Swain (ibd.: 246), who conducted studies at immersive schools, specifies oral productive language use during immersion referring to personal observation by pointing out that peer-peer interaction not directed towards the teacher is usually conducted in the first language. Since students at Montessori elementary schools primarily work by themselves, with a partner or a group, and only rarely with the teacher, this would mean that they only produce a small amount of the foreign language orally. Observations undertaken by the author support this assumption. During bilingual Freiarbeit students used the foreign language very little orally, almost exclusively during teacher-student interaction and rarely in communication with peers. This first finding needs to be validated through further investigations (cf. Winnefeld in press). With regard to the general findings in immersion as stated above and the preliminary findings in a bilingual Montessori context, one can assume that students in a bilingual Montessori elementary classroom do not produce a lot of oral output in the foreign language. Nevertheless, output plays a role in L2 learning, as described in the following section.

5 Output in language acquisition

Language production can promote L2 acquisition (cf. e.g. meta-analysis of studies in Keck/
Iberri-Shea/Tracy-Ventura/Wa-Mbaleka 20064). According to Swain's (1995: 125) Comprehensible Output Hypothesis "[...] producing language serves second language acquisition in several ways". Next to the function of output to improve a learner's fluency in the foreign language due to automatization taking place (cf. De Bot 1996, Swain 1995: 125), output can serve the development of accuracy of the learner's interlanguage. Swain (1985: 248–249) states the value of "'contextualized' and 'pushed' language use", the latter meaning that learners are pushed to convey their message "precisely, coherently, and appropriately". She names three functions of output, namely the noticing/triggering function, hypothesis-testing function, and meta-linguistic function (cf. Swain 1995). Studies investigating the noticing function show that output opportunities have a positive effect on L2 learning (cf. Ghari/Moinzadeh 2011, Izumi 2002, Song/Suh 2008).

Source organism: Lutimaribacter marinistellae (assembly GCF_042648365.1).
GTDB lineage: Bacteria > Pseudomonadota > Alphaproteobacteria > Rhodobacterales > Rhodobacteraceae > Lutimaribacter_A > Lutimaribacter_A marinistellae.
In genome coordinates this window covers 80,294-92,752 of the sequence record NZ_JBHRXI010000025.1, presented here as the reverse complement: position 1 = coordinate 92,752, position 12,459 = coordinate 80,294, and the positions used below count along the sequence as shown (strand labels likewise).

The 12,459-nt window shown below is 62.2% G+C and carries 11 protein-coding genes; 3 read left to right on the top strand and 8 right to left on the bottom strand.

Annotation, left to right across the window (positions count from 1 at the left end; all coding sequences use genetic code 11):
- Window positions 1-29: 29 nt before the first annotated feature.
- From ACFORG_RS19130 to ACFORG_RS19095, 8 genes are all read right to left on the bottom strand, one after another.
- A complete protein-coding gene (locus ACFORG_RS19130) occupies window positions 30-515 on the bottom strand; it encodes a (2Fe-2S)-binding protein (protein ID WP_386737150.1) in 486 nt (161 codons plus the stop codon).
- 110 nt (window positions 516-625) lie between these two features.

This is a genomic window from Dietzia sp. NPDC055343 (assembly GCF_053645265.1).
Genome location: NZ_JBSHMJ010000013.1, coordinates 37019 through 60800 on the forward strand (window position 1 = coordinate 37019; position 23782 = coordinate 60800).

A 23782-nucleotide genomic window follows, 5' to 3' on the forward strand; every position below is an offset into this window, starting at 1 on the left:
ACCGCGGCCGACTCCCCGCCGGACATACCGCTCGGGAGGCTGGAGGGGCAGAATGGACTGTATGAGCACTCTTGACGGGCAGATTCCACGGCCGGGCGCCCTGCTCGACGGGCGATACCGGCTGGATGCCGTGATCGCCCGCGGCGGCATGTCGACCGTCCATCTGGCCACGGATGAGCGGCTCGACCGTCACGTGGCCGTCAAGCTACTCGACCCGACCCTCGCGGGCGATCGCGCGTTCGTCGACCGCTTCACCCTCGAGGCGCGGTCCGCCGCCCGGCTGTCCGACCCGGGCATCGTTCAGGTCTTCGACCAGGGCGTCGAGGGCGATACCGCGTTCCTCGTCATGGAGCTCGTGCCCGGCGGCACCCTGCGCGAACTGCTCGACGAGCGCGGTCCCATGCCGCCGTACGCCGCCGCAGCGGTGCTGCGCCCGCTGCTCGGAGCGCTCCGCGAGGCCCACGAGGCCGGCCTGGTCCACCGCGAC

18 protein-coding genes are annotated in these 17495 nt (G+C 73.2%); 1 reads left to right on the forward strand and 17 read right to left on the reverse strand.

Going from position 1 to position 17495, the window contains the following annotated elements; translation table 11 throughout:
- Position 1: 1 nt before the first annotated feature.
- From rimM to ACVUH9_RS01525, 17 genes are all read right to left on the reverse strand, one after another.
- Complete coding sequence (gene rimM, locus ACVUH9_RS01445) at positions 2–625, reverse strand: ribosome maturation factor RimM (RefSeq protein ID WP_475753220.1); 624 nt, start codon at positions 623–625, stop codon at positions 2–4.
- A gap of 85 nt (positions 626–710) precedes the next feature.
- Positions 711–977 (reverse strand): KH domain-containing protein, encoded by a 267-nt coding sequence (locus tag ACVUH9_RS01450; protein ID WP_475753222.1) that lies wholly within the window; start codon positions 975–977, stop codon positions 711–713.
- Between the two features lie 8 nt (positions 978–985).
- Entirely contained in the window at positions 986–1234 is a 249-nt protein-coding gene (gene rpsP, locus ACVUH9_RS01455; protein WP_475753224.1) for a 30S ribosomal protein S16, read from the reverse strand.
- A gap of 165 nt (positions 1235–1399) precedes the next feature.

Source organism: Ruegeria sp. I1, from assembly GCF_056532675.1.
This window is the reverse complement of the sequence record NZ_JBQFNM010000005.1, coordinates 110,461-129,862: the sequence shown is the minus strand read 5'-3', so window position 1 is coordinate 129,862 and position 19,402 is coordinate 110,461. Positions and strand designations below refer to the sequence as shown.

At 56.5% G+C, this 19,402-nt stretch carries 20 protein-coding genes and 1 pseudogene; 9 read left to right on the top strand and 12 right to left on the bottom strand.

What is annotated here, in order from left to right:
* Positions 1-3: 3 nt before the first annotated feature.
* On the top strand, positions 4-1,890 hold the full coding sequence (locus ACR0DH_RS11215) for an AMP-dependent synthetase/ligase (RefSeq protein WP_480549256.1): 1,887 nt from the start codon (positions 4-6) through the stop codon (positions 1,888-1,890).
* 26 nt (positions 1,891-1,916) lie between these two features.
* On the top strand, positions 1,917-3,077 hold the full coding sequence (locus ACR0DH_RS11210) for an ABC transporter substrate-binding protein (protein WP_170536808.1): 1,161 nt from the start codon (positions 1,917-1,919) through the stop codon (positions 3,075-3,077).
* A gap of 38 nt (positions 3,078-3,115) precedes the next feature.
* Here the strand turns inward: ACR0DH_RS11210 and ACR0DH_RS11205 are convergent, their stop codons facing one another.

Output is seen as facilitative for language acquisition, since "production makes the learner move from 'semantic processing' prevalent in comprehension to more 'syntactic processing' that is necessary for second language development" (Izumi 2003: 168). The production of language in an interactive context can lead to feedback from the interlocutor, and this can cause learners to modify their output (cf. Shehadeh 2001, Swain 1995: 126). While different findings on the effect of such modified output on language learning exist (see Ogino 2008 for an overview), modified output is suggested by scholars as potentially fostering foreign language acquisition (cf. Swain/Lapkin 1995), as has also been shown in studies by Bitchener (2004) and McDonough (2005). The need for more research in this area remains.

With regard to theoretical claims and empirical findings on the facilitative role of output, it is assumed that output promotes language development and speaking in regard to fluency and accuracy. Thus, L2 learners could profit from greater opportunities for language production. According to Swain (1996: 97) this also applies to learners in an immersion classroom. Task-based Language Learning is suggested to provide such opportunities for student interaction and meaningful output production.

6 Task-based Language Learning

TBLLis an approach to foreign language learning which "seeks to develop L2 proficiency through communicating" (Ellis 2003: 9). The foreign language should be acquired through the use of the foreign language, which also means oral production.

A constitutive element of TBLL are tasks. There are multiple definitions of a task (for an overview see Bygate/Skehan/Swain 2001, Ellis 2003: 4–5, Van den Branden 2006: 7–8). Bygate et al. (2001: 11) define a task as being an "activity which requires learners to use language, with emphasis on meaning, to attain an objective". Ellis' (2003: 4–5) definition of a task additionally entails that a task includes "real-world processes of language use" and that students use their "own linguistic resources" during task work. While a task can focus on any of the four language skills, namely listening comprehension, speaking, reading, and/or writing (ibd.), the term task in this paper will primarily refer to oral tasks in which students have to use their own linguistic resources through speaking.